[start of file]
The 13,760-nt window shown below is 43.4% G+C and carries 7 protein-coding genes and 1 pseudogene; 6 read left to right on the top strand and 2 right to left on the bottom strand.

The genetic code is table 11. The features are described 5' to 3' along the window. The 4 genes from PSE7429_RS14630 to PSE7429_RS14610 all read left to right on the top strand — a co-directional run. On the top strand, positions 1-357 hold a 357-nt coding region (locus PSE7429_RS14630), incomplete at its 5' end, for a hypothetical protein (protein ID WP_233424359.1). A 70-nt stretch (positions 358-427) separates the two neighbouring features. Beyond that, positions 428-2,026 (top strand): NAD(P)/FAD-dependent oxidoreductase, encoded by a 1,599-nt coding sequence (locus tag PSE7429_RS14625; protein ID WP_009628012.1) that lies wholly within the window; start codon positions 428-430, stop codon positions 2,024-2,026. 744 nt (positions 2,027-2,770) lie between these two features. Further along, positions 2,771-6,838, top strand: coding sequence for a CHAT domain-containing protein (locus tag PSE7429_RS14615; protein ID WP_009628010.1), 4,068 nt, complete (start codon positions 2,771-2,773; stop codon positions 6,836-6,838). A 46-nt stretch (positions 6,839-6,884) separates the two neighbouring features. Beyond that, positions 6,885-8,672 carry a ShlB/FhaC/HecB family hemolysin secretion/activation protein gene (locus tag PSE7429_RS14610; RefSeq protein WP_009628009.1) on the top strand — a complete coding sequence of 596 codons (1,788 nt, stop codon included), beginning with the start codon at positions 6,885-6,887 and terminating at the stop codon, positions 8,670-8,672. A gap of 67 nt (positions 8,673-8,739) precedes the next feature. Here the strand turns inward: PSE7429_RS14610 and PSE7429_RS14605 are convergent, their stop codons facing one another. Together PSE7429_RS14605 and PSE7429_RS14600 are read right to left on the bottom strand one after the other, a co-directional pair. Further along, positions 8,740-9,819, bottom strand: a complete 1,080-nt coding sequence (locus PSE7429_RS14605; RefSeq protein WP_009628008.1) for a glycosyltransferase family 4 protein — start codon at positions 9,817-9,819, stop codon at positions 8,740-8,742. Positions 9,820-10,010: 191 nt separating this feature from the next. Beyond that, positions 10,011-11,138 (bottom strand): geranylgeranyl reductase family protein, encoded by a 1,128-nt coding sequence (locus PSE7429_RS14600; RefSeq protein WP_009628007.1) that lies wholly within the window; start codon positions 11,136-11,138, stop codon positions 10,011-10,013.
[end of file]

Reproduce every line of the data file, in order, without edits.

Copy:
The 13,760-nt window shown below is 43.4% G+C and carries 7 protein-coding genes and 1 pseudogene; 6 read left to right on the top strand and 2 right to left on the bottom strand.

The genetic code is table 11. The features are described 5' to 3' along the window. The 4 genes from PSE7429_RS14630 to PSE7429_RS14610 all read left to right on the top strand — a co-directional run. On the top strand, positions 1-357 hold a 357-nt coding region (locus PSE7429_RS14630), incomplete at its 5' end, for a hypothetical protein (protein ID WP_233424359.1). A 70-nt stretch (positions 358-427) separates the two neighbouring features. Beyond that, positions 428-2,026 (top strand): NAD(P)/FAD-dependent oxidoreductase, encoded by a 1,599-nt coding sequence (locus tag PSE7429_RS14625; protein ID WP_009628012.1) that lies wholly within the window; start codon positions 428-430, stop codon positions 2,024-2,026. 744 nt (positions 2,027-2,770) lie between these two features. Further along, positions 2,771-6,838, top strand: coding sequence for a CHAT domain-containing protein (locus tag PSE7429_RS14615; protein ID WP_009628010.1), 4,068 nt, complete (start codon positions 2,771-2,773; stop codon positions 6,836-6,838). A 46-nt stretch (positions 6,839-6,884) separates the two neighbouring features. Beyond that, positions 6,885-8,672 carry a ShlB/FhaC/HecB family hemolysin secretion/activation protein gene (locus tag PSE7429_RS14610; RefSeq protein WP_009628009.1) on the top strand — a complete coding sequence of 596 codons (1,788 nt, stop codon included), beginning with the start codon at positions 6,885-6,887 and terminating at the stop codon, positions 8,670-8,672. A gap of 67 nt (positions 8,673-8,739) precedes the next feature. Here the strand turns inward: PSE7429_RS14610 and PSE7429_RS14605 are convergent, their stop codons facing one another. Together PSE7429_RS14605 and PSE7429_RS14600 are read right to left on the bottom strand one after the other, a co-directional pair. Further along, positions 8,740-9,819, bottom strand: a complete 1,080-nt coding sequence (locus PSE7429_RS14605; RefSeq protein WP_009628008.1) for a glycosyltransferase family 4 protein — start codon at positions 9,817-9,819, stop codon at positions 8,740-8,742. Positions 9,820-10,010: 191 nt separating this feature from the next. Beyond that, positions 10,011-11,138 (bottom strand): geranylgeranyl reductase family protein, encoded by a 1,128-nt coding sequence (locus PSE7429_RS14600; RefSeq protein WP_009628007.1) that lies wholly within the window; start codon positions 11,136-11,138, stop codon positions 10,011-10,013.